Ground Penetrating Radar

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GPR is a non-invasive geophysical technology used to locate underground utilities such as water, sewer, electrical, gas, oil, metals, pipes and concrete. It uses electromagnetic pulses that are emitted and reflected in the subsurface to provide information about subsurface conditions. The reflected signals are picked up by the antenna and analyzed by software to produce two-dimensional and three-dimensional images of the subsurface. This information is used to determine the type and location of underground obstructions.Check this out

The relative permittivity of materials (permittivity is the ability of a material to become polarized when an electromagnetic field is applied) is one of the major factors that control signal attenuation and penetration depths. Generally speaking, the higher the frequency of the transmitting antenna, the greater the penetration capability; however, the resolution (the ability to resolve layers or anomalies) decreases. A proper balance of both is needed to satisfy project needs.

Best Practices for Conducting Ground Penetrating Radar Surveys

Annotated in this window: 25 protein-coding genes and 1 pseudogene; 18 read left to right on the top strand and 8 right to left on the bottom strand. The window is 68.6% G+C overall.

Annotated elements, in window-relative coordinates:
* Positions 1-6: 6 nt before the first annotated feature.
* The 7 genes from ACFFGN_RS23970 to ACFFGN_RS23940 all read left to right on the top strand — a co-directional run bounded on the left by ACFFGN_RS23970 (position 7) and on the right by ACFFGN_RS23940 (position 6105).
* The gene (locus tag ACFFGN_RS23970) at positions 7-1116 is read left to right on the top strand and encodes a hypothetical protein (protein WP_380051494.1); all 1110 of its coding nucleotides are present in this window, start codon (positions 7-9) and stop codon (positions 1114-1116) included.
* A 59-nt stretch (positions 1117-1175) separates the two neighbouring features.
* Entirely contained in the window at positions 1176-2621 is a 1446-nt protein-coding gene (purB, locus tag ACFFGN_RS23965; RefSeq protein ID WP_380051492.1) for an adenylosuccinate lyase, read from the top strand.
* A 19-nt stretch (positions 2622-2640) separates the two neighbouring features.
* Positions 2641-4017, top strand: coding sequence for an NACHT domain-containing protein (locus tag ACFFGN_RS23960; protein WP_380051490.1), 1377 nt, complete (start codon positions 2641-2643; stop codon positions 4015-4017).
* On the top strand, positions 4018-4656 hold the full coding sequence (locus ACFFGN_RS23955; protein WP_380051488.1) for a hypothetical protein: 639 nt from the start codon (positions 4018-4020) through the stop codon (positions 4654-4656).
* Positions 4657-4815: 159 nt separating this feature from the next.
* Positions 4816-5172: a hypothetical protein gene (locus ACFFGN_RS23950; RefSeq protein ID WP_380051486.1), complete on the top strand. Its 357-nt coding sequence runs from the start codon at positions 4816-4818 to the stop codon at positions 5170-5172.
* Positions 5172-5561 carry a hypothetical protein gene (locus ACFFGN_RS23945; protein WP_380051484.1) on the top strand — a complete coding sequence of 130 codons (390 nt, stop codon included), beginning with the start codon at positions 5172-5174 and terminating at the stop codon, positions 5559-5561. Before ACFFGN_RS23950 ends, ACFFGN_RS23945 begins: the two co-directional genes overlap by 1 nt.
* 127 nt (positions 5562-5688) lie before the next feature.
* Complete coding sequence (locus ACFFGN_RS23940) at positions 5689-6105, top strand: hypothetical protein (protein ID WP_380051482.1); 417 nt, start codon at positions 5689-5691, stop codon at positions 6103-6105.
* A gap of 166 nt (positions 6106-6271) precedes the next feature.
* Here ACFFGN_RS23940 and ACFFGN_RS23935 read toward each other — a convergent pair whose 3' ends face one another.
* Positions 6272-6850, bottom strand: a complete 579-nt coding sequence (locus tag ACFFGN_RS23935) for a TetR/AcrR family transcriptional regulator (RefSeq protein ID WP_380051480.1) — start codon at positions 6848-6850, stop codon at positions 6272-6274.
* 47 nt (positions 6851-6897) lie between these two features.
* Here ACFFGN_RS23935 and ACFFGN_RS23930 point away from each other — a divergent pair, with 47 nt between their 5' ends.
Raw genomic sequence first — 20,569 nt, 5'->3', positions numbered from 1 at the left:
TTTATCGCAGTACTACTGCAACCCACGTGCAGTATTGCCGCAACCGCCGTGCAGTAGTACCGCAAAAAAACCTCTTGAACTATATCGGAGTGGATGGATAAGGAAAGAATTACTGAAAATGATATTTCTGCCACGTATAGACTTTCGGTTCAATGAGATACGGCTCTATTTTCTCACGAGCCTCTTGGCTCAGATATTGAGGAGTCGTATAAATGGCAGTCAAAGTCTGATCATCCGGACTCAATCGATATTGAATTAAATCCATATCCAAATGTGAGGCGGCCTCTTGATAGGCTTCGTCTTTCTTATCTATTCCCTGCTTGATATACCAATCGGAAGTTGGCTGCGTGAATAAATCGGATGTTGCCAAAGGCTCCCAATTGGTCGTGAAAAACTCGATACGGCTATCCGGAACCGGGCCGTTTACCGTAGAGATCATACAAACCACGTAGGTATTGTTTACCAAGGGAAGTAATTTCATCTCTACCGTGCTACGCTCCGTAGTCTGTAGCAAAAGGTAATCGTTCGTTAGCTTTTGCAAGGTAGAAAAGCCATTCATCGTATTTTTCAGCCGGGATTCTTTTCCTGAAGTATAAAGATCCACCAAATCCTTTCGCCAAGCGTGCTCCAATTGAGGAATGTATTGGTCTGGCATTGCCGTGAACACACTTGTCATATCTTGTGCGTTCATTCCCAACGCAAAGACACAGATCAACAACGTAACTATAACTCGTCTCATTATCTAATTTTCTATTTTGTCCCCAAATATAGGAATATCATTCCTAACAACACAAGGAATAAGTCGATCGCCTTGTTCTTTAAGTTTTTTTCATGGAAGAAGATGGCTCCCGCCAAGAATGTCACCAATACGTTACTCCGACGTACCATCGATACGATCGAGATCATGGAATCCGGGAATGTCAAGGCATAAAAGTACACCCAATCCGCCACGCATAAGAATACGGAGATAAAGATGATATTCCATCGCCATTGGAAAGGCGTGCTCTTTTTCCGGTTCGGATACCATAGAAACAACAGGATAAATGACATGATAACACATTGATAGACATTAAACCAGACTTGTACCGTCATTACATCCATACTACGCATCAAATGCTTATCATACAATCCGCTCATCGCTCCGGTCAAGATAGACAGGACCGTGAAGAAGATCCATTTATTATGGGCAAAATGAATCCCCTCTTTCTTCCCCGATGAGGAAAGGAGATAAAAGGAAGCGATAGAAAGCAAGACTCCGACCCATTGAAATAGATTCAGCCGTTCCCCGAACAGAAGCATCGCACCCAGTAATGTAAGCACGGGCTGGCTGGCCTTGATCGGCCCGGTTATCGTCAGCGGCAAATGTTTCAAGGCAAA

Upon encountering objects, the EM signal is reflected back toward the antenna at varying angles and at different times. These reflections are shown on the radar traces as hyperbolas in 2-D data displays and interpreted by an experienced GPR technician. The shortest two-way time of travel is displayed in the center of the trace with all other arrivals indicated along hypotenuses to the antenna position.

3-D GPR data displays can also be obtained with the use of a specialized algorithm which takes advantage of spatial coherence. This allows for the collection of closely spaced lines which can then be interpreted as radar cross sections. This is a particularly useful tool for interpreting geologic cross-sections of paved and unpaved surfaces as well as in boreholes with various casings.

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